Erbil, Iraq, Apr 7, 2016 / 03:30 pm (Aid to the Church in Need).- Six hundred Christian children whose families fled ISIS violence in 2014 have lost their homes, schools, sometimes friends, sanitary living conditions and the stability of a normal life. However, despite their many losses, there’s one thing they never left behind and which continues to grow stronger everyday: their faith. When it comes to the question of how to persevere in the faith – and pass it on with terrorists just a few miles away – one woman named Carin has developed a unique form of catechesis that she is teaching to displaced Christian children in Iraq. “I think that children have the capacity to worship Jesus, to contemplate,” Carin told CNA in an April 7 interview in Erbil. Her classes aren’t intended to just teach the kids how to pray, but rather to provide them the opportunity “to meet with Jesus, to give and receive his love” on a personal level, she said. A French native, Carin is a volunteer at a prefabricated school run by the Dominican Sisters of St. Catherine of Siena in the Iraqi city of Erbil, which provides education to 600 displaced Christian children and is sustained by funding from charitable organizations such as Aid to the Church in Need (ACN) and Catholic Near East Welfare Association (CNEWA). Most of the children attending the school are from either Mosul or Qaraqosh, the former Christian capitol of Iraqi Kurdistan, and are among the 120,000 families who fled Qaraqosh when ISIS attacked in August 2014. The majority of those who fled, the sisters included, came to Erbil and are now living in what they refer to as “containers” inside refugee camps the city’s Christian suburb, Ankawa. Due to the difference in the educational system between most schools in Iraqi Kurdistan, where the materials are largely taught in Kurdish language, and the schools in Mosul and the Nineveh plain villages, where Arabic is the primary language, the majority of displaced students were unable to attend school last year. However, with the building of the new school, which teaches classes in Arabic, the children are able to continue their education and, with the help of Carin, can continue learning and growing in their faith thanks to the lessons in catechesis they receive at the school. Complete with readings from the Gospel, Eucharistic Adoration, prayers to the Holy Spirit and concrete advice for living the Gospel inside the camps where they live, the catechesis they receive is taught to all grades once a week inside the school’s makeshift chapel. Each lesson is 40 minutes long and begins outside, so that the children can “prepare their heart,” Carin said, explaining that “it’s better (for the children) to prepare their heart outside” before entering the chapel. After coming inside, the children have time for a brief “prayer of the heart” before asking Jesus and the Holy Spirit to be present during their prayer. The Blessed Sacrament is then taken out of the small tabernacle in the chapel and set on top of  then sit in silence in front of the for about 10-15 minutes, so they can “experience silence (and) meet Jesus in the silence,” Carin said. Afterward, a passage from the Gospel is read, since that is where Jesus speaks to us “directly,” she said, explaining that when the reading is done, they discuss “how we can live the Gospel in daily life, because to be Christian is not only in the chapel, we have to continue in the camp.” The class ends with prayers of intercession asking “for the world as we want (it to be),” and with a prayer to Mary. Homework consists only of practicing at home what they learn in class, Carin said, explaining that when the children go back to the camps “they have to continue to put the Gospel into practice. This, and only this.” Carin, who has eight years of experience as a missionary, developed the curriculum for the catechism class herself. It follows the liturgical calendar, and includes special activities during Christmas and Easter. After visiting the school on her own for a two week visit in September, Carin proposed her plan of catechesis to the Dominican sisters running it. The sisters approved, and invited Carin to return for a longer, six month period. After receiving help from the international missionary-training organization FIDESCO, Carin arrived to Erbil in January, and will move on in June when the school year is over. She currently lives in a camp inside one of the “containers” provided for her by the Dominican sisters, and has no income. “It’s providence that takes care of me,” she said. Carin said that while she had worked for humanitarian organization for seven years, the motivation for her missionary work comes from a personal conversion she had at the age of 25. “I was living for 25 years without God. I started my life without God,” she said. After she converted to Christianity she felt strongly that she wanted to give her heart to her Father in heaven, “and for this I am a missionary. I gave up my life because (now I) give my life for God.” In addition to helping the Dominican Sisters at the school, Carin also assists another order of religious sisters, the Little Sisters of Jesus, with their ministry inside a camp they run. Every day the Blessed Sacrament is brought to camp so that everyone, adults and children, will have the opportunity to pray. The idea is not only to provide direct access to Jesus in the Sacrament, but also “to give hope, because the people here are very tired.” “It’s been a long time now and now they need hope,” Cardin said, adding that “when we cannot do anything on a human level, it’s better to put Jesus, and then after Jesus, work. It’s like this.” Read more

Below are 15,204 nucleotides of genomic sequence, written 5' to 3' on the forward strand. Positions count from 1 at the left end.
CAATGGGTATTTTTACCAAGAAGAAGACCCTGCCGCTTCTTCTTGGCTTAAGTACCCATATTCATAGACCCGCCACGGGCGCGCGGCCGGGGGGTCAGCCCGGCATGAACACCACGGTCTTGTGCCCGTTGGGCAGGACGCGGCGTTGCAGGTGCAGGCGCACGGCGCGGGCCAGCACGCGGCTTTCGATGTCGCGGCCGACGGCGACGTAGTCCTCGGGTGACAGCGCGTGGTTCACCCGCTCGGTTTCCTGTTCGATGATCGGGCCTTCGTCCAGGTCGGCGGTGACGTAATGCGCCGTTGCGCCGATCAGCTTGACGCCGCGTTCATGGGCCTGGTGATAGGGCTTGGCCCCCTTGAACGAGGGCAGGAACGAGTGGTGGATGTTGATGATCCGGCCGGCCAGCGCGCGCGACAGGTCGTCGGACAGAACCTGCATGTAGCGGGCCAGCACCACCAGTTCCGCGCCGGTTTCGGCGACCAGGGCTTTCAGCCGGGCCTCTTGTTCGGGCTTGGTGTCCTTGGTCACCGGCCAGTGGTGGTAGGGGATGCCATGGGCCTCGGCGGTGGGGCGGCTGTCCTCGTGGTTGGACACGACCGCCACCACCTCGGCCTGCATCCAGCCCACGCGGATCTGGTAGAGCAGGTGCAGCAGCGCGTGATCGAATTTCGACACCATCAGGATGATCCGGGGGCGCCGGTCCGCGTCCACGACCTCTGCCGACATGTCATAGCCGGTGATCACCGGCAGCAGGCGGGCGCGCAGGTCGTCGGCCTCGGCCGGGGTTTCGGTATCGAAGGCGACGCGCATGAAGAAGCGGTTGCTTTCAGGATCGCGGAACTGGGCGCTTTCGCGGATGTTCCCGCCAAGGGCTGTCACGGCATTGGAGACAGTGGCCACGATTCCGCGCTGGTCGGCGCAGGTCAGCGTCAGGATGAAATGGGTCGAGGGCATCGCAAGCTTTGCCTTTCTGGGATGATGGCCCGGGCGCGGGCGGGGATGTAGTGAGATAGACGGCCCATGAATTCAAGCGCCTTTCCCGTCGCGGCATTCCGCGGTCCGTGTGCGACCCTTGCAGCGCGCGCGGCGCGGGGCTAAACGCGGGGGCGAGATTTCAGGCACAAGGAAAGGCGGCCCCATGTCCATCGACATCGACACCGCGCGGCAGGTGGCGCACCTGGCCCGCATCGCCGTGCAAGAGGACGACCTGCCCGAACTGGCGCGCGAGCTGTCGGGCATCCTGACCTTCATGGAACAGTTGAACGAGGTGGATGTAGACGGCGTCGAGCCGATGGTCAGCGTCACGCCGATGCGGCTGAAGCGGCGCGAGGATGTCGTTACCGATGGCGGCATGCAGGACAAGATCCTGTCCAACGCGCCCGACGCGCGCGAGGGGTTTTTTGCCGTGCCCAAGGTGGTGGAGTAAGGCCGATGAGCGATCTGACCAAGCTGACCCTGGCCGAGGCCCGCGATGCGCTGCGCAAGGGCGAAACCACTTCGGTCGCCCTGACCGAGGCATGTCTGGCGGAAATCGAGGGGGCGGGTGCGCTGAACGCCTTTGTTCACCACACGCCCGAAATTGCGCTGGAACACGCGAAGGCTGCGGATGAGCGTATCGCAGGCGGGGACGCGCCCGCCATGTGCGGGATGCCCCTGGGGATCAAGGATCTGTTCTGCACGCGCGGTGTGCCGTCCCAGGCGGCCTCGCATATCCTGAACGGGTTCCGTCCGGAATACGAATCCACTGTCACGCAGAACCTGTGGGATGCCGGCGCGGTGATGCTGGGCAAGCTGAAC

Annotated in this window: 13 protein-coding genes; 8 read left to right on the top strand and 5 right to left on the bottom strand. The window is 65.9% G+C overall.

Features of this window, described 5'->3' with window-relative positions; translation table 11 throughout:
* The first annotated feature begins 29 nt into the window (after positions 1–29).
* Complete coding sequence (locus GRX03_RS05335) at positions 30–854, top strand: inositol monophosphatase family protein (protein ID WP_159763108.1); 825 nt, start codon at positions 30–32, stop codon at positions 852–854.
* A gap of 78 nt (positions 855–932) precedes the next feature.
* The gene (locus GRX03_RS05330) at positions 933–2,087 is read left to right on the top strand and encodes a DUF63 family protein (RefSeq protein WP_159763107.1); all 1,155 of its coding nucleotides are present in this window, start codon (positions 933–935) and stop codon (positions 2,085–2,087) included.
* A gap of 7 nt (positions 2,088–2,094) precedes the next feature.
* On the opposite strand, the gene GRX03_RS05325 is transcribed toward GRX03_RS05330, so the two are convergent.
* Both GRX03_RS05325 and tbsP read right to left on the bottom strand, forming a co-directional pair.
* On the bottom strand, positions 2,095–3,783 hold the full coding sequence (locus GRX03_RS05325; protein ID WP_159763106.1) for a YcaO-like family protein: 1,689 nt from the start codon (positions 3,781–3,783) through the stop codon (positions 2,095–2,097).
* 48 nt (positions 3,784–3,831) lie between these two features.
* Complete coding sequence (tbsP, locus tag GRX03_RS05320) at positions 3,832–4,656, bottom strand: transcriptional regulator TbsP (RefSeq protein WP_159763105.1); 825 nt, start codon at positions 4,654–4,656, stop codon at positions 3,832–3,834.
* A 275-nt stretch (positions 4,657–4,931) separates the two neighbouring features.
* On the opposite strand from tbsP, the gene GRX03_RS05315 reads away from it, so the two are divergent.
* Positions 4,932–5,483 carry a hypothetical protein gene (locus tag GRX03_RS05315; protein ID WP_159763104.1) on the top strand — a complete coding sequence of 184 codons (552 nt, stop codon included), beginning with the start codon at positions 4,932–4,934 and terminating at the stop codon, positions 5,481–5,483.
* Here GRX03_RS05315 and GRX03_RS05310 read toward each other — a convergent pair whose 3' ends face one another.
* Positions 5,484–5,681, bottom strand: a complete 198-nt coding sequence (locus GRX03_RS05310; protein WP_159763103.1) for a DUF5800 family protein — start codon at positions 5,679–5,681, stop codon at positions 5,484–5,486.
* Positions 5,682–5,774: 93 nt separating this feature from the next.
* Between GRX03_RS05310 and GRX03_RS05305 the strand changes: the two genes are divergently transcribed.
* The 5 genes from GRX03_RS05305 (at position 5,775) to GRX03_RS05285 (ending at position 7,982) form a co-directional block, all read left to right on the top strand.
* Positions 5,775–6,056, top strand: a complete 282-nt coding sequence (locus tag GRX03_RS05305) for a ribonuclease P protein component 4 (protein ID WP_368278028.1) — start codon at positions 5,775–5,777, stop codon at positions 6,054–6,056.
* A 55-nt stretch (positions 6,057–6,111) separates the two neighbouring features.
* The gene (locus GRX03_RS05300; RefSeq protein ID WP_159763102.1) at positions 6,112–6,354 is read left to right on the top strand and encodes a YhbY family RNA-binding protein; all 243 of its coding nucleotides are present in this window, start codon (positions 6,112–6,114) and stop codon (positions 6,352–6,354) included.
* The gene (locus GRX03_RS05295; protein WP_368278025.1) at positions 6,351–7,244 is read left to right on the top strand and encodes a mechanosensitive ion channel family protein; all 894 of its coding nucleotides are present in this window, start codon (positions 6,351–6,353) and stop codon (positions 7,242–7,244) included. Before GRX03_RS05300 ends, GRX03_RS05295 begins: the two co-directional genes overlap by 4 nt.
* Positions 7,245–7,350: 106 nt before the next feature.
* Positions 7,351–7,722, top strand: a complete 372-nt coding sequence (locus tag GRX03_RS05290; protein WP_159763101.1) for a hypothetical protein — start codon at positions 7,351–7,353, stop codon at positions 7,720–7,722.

Pope Francis: Martyrs are still the ‘life blood of the Church’